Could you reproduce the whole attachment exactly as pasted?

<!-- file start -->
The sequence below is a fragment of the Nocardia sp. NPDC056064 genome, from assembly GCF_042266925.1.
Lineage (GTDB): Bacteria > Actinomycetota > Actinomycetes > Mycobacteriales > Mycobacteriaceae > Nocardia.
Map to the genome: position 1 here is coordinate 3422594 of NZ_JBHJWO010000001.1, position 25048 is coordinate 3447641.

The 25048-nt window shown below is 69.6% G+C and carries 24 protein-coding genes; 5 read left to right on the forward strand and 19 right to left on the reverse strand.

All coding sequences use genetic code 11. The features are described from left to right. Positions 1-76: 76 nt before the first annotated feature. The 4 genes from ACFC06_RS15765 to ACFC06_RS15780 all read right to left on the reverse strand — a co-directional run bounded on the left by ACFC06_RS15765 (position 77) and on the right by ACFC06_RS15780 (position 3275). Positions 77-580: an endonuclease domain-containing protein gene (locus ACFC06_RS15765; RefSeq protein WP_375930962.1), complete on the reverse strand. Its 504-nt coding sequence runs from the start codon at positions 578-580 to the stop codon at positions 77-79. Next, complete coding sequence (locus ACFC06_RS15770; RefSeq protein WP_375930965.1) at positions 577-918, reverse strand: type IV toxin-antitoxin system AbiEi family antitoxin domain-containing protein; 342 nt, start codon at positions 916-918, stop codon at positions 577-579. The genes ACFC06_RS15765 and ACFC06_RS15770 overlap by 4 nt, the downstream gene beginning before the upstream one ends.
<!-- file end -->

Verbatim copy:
The sequence below is a fragment of the Nocardia sp. NPDC056064 genome, from assembly GCF_042266925.1.
Lineage (GTDB): Bacteria > Actinomycetota > Actinomycetes > Mycobacteriales > Mycobacteriaceae > Nocardia.
Map to the genome: position 1 here is coordinate 3422594 of NZ_JBHJWO010000001.1, position 25048 is coordinate 3447641.

The 25048-nt window shown below is 69.6% G+C and carries 24 protein-coding genes; 5 read left to right on the forward strand and 19 right to left on the reverse strand.

All coding sequences use genetic code 11. The features are described from left to right. Positions 1-76: 76 nt before the first annotated feature. The 4 genes from ACFC06_RS15765 to ACFC06_RS15780 all read right to left on the reverse strand — a co-directional run bounded on the left by ACFC06_RS15765 (position 77) and on the right by ACFC06_RS15780 (position 3275). Positions 77-580: an endonuclease domain-containing protein gene (locus ACFC06_RS15765; RefSeq protein WP_375930962.1), complete on the reverse strand. Its 504-nt coding sequence runs from the start codon at positions 578-580 to the stop codon at positions 77-79. Next, complete coding sequence (locus ACFC06_RS15770; RefSeq protein WP_375930965.1) at positions 577-918, reverse strand: type IV toxin-antitoxin system AbiEi family antitoxin domain-containing protein; 342 nt, start codon at positions 916-918, stop codon at positions 577-579. The genes ACFC06_RS15765 and ACFC06_RS15770 overlap by 4 nt, the downstream gene beginning before the upstream one ends.